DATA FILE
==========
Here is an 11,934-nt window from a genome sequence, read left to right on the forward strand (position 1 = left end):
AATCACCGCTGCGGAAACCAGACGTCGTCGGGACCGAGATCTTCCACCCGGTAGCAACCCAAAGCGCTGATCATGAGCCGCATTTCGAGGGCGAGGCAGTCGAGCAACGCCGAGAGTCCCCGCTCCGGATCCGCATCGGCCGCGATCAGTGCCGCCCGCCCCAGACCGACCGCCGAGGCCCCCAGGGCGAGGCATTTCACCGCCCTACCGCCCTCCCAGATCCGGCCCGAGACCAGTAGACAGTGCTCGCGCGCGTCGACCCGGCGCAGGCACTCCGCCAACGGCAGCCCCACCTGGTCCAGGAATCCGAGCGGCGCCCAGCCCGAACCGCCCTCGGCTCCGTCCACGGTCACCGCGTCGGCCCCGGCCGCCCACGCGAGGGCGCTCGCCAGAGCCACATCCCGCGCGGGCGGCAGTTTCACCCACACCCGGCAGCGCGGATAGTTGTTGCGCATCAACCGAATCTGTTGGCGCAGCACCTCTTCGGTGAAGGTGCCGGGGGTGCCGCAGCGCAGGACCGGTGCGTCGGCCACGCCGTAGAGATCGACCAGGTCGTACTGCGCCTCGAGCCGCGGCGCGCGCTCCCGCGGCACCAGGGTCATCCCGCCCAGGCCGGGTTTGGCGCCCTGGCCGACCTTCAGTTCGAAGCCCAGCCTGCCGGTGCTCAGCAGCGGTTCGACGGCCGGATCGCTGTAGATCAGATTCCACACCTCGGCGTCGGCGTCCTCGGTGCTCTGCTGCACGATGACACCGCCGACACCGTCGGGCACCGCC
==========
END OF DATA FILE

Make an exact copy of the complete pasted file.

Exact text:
Here is an 11,934-nt window from a genome sequence, read left to right on the forward strand (position 1 = left end):
AATCACCGCTGCGGAAACCAGACGTCGTCGGGACCGAGATCTTCCACCCGGTAGCAACCCAAAGCGCTGATCATGAGCCGCATTTCGAGGGCGAGGCAGTCGAGCAACGCCGAGAGTCCCCGCTCCGGATCCGCATCGGCCGCGATCAGTGCCGCCCGCCCCAGACCGACCGCCGAGGCCCCCAGGGCGAGGCATTTCACCGCCCTACCGCCCTCCCAGATCCGGCCCGAGACCAGTAGACAGTGCTCGCGCGCGTCGACCCGGCGCAGGCACTCCGCCAACGGCAGCCCCACCTGGTCCAGGAATCCGAGCGGCGCCCAGCCCGAACCGCCCTCGGCTCCGTCCACGGTCACCGCGTCGGCCCCGGCCGCCCACGCGAGGGCGCTCGCCAGAGCCACATCCCGCGCGGGCGGCAGTTTCACCCACACCCGGCAGCGCGGATAGTTGTTGCGCATCAACCGAATCTGTTGGCGCAGCACCTCTTCGGTGAAGGTGCCGGGGGTGCCGCAGCGCAGGACCGGTGCGTCGGCCACGCCGTAGAGATCGACCAGGTCGTACTGCGCCTCGAGCCGCGGCGCGCGCTCCCGCGGCACCAGGGTCATCCCGCCCAGGCCGGGTTTGGCGCCCTGGCCGACCTTCAGTTCGAAGCCCAGCCTGCCGGTGCTCAGCAGCGGTTCGACGGCCGGATCGCTGTAGATCAGATTCCACACCTCGGCGTCGGCGTCCTCGGTGCTCTGCTGCACGATGACACCGCCGACACCGTCGGGCACCGCC